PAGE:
A daily bulletin of news & opinion

21 April 2015

It could soon be the end of an era for Boeing's iconic 747. The jet, which first took to the skies in 1970, changed the way the world travelled. The four-engine, part-double-decker became known as the jumbo jet and made it so the masses could get airborne. The economies of scale that the 747 provided made flying considerably more affordable.

The 747 far outlasted many of its peers. And was only ever truly shown up in the jumbo jet game when Airbus’ A380 took to the tarmac. A true double-decker, the A380 really was the next big thing, with four engines and the capacity for 800 passengers (if airlines really wanted to keep things tight). The jet just celebrated its 10-year anniversary this week.

Now, Airbus and Boeing are faced with an uncertain future for the largest aircraft in their fleets. Orders for the behemoths are dwindling and so is confidence that the world needs them. Boeing has even had to reduce its rate of production on the 747. So, is this the end of the jumbo jet era?

I often get asked how big planes will become, or how much faster. The truth is, there’s a good chance that we won’t see bigger or faster anytime soon.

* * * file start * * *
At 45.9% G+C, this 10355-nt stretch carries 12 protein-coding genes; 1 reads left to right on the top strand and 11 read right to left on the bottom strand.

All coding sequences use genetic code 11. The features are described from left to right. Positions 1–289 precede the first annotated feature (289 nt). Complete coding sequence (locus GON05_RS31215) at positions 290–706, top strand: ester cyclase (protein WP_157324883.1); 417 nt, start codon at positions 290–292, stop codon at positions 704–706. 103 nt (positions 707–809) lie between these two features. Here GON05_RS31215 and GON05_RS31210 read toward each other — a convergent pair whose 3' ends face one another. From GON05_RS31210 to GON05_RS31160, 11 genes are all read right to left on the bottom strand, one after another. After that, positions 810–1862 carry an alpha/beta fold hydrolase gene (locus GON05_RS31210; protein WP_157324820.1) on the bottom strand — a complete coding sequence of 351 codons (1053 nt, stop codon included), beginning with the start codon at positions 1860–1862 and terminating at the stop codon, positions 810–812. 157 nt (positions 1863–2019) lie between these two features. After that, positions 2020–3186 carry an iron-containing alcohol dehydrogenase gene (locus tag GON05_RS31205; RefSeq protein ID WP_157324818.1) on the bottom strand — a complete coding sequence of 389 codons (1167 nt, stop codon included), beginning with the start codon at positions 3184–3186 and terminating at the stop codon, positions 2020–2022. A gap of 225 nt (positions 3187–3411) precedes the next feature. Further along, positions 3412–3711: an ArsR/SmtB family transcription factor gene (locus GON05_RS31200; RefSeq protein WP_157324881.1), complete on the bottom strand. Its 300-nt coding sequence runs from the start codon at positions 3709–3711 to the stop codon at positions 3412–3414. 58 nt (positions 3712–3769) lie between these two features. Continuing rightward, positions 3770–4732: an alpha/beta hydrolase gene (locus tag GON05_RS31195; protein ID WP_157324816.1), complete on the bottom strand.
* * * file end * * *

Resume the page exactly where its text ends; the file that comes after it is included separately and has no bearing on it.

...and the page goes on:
In the late 1960s the Concorde was breaking the sound barrier and leading everyone to believe that by 2015 most of our travel would be done well above the speed of sound. That was not the case; the delta-winged supersonic plane last flew passengers more than 10 years ago.

Sure, it’s safe to say that the price of fuel killed the Concorde, but it’s also fair to point a finger at things such as lie-flat seats. While they don’t get you across the Atlantic in 3.5 hours, they do get you across well rested. Bigger jets, such as the Boeing 747, gave us more floor space and better onboard amenities. This trumped any need for speed.

While size was the 747’s advantage for many years, it now seems to be the aircraft’s Achilles heel. We’re at a point in time when jets are lighter and more efficient than they used to be, which means they don’t need to carry as much fuel to get them as far. Smaller, relatively lighter jets can now get even farther and this efficiency means they can employ the same cushy seats that only 747s could previously boast. This seems to be the problem for both the newest versions of the 747 and Airbus’ A380. Order numbers for both are low and I don’t see that changing.

It’s sad. Nothing quite beats an ocean crossing in the quiet nose of a Qantas 747. Still, it may be time for us to bid our four-engine friends goodbye.

Tristan McAllister is Monocle’s transport editor.







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